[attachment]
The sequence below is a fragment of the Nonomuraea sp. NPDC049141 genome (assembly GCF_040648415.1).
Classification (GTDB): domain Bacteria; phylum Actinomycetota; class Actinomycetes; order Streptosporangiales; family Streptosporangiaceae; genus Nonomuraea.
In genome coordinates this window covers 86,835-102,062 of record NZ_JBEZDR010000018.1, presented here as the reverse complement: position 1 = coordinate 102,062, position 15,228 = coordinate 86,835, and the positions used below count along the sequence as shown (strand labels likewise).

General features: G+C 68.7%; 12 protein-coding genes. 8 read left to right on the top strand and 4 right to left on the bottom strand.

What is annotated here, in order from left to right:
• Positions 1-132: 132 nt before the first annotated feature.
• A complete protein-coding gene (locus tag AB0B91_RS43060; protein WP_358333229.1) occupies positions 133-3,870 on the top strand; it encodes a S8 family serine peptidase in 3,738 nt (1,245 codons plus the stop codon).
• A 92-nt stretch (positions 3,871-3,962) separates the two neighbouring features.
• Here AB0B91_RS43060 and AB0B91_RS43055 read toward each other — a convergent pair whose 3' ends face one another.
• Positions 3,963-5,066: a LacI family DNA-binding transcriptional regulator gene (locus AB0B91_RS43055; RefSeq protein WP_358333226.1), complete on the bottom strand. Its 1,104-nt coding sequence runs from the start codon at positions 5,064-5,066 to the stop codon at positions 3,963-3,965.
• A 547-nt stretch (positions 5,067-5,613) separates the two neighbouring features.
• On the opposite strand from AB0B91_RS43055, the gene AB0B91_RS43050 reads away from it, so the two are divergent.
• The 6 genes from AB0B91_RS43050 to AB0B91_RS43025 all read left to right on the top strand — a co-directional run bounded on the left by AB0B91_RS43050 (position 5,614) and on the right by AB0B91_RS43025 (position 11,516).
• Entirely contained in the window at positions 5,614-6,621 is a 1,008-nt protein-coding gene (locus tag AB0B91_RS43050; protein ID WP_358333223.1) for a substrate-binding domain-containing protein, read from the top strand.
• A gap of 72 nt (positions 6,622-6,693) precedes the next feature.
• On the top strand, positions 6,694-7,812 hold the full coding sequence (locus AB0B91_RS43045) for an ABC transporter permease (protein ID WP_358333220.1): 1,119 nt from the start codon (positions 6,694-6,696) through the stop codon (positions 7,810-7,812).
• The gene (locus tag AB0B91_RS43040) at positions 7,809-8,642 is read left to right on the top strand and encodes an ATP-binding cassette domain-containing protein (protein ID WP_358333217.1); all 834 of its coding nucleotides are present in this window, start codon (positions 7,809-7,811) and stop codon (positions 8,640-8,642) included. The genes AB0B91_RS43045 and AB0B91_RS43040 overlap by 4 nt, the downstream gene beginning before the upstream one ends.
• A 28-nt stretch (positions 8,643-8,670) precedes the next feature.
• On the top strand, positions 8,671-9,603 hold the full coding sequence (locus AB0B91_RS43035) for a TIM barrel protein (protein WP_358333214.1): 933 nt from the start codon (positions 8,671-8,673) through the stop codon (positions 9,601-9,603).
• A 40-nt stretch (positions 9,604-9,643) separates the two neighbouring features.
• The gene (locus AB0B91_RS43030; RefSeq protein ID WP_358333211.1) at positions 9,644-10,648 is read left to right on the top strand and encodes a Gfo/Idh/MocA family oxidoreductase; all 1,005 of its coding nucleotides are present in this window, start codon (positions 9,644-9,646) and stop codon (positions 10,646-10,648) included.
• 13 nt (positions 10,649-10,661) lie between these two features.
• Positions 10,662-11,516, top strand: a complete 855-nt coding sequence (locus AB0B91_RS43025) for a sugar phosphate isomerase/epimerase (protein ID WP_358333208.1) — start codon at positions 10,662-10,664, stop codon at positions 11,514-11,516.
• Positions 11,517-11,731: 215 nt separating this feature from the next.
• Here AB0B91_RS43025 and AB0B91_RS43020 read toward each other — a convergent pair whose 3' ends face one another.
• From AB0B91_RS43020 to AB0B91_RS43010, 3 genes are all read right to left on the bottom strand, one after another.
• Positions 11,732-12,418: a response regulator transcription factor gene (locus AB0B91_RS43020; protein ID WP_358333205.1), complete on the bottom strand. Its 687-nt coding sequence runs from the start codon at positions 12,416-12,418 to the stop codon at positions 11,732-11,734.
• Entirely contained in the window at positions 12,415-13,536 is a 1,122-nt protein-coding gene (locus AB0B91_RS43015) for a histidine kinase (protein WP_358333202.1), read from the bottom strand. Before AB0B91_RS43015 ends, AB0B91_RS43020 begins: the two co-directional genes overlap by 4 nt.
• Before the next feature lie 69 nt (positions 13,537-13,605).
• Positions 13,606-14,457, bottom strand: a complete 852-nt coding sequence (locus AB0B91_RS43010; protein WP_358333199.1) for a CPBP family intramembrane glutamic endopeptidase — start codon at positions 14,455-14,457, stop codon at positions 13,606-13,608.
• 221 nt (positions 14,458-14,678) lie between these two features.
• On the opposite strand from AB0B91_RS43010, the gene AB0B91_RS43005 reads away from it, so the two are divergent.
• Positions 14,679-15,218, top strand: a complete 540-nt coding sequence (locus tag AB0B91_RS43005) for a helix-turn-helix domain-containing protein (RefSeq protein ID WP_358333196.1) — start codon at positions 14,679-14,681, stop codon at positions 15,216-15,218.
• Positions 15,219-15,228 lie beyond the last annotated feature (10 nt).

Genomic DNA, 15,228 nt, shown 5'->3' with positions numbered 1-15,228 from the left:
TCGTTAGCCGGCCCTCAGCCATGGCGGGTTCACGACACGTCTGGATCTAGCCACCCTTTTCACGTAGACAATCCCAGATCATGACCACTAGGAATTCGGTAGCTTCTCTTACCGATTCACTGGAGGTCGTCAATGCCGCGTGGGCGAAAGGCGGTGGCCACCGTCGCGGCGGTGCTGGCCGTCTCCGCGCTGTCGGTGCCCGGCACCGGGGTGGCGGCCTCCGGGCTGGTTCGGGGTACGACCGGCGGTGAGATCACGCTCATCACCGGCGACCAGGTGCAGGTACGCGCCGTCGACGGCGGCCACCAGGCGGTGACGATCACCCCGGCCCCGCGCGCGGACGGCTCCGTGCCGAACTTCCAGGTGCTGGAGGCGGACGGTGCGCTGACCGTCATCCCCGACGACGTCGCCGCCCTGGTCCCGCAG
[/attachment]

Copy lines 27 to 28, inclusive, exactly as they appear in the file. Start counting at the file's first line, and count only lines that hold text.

• Positions 11,732-12,418: a response regulator transcription factor gene (locus AB0B91_RS43020; protein ID WP_358333205.1), complete on the bottom strand. Its 687-nt coding sequence runs from the start codon at positions 12,416-12,418 to the stop codon at positions 11,732-11,734.
• Entirely contained in the window at positions 12,415-13,536 is a 1,122-nt protein-coding gene (locus AB0B91_RS43015) for a histidine kinase (protein WP_358333202.1), read from the bottom strand. Before AB0B91_RS43015 ends, AB0B91_RS43020 begins: the two co-directional genes overlap by 4 nt.